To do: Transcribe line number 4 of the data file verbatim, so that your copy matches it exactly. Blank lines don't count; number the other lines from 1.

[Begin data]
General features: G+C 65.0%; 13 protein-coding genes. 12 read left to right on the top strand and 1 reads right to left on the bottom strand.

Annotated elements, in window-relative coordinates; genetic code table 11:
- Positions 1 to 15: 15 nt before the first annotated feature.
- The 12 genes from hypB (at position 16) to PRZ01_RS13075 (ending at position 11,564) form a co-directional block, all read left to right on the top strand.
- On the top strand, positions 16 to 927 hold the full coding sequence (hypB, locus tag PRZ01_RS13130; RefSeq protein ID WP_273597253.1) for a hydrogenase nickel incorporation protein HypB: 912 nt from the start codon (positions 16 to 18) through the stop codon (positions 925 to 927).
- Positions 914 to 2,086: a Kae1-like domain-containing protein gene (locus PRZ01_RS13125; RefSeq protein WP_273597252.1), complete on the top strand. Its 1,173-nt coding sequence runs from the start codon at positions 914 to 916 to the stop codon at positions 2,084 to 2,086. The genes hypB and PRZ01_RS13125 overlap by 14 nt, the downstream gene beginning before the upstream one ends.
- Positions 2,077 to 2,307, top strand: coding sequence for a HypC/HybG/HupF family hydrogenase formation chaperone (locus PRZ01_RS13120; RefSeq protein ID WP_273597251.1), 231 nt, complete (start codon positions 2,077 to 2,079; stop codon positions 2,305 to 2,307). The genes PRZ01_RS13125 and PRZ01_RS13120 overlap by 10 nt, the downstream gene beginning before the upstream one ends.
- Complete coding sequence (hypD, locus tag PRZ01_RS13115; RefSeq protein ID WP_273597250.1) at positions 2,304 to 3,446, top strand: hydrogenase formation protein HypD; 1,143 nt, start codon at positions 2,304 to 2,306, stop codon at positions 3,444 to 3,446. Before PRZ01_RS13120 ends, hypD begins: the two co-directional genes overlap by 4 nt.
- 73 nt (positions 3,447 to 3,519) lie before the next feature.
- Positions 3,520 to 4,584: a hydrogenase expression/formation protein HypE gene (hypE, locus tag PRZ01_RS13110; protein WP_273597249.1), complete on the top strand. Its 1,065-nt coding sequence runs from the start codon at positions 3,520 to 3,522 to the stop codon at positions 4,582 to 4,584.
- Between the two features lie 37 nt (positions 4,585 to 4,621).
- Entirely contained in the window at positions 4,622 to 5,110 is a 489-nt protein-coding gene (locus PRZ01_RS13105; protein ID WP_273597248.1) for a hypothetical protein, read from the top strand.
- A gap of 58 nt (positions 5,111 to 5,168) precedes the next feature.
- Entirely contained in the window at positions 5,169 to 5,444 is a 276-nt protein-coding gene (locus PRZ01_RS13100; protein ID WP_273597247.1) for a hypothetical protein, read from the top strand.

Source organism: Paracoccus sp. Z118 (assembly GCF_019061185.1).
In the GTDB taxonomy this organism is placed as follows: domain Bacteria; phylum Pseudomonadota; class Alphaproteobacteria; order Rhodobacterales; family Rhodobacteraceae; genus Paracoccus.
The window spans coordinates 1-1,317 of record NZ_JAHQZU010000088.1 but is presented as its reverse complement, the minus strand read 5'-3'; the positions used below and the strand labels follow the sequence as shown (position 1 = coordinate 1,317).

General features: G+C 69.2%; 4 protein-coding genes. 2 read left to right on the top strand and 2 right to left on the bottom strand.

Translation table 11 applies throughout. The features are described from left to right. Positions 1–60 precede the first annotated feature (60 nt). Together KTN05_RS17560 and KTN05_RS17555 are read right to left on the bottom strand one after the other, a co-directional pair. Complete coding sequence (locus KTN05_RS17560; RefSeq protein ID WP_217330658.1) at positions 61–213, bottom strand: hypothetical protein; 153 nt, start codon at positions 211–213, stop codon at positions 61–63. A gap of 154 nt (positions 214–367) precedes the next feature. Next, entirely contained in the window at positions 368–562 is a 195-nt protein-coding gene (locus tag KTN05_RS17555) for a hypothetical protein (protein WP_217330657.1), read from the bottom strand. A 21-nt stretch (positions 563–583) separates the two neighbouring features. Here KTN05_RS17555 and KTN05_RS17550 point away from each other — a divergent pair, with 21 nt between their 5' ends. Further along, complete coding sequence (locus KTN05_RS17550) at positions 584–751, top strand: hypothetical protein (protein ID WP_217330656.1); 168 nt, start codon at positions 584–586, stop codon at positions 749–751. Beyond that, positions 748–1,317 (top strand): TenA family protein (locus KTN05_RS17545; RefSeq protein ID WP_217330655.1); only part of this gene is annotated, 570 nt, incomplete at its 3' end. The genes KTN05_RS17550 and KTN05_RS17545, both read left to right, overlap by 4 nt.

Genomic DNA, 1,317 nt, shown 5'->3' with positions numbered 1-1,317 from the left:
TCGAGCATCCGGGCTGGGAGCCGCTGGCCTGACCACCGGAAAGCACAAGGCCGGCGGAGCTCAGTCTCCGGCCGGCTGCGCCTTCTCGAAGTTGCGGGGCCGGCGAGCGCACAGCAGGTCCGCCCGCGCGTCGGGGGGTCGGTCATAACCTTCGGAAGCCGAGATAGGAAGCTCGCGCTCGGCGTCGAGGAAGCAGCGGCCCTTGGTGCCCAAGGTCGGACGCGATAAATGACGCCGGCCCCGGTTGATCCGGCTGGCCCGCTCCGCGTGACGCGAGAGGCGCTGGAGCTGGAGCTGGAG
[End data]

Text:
- The 12 genes from hypB (at position 16) to PRZ01_RS13075 (ending at position 11,564) form a co-directional block, all read left to right on the top strand.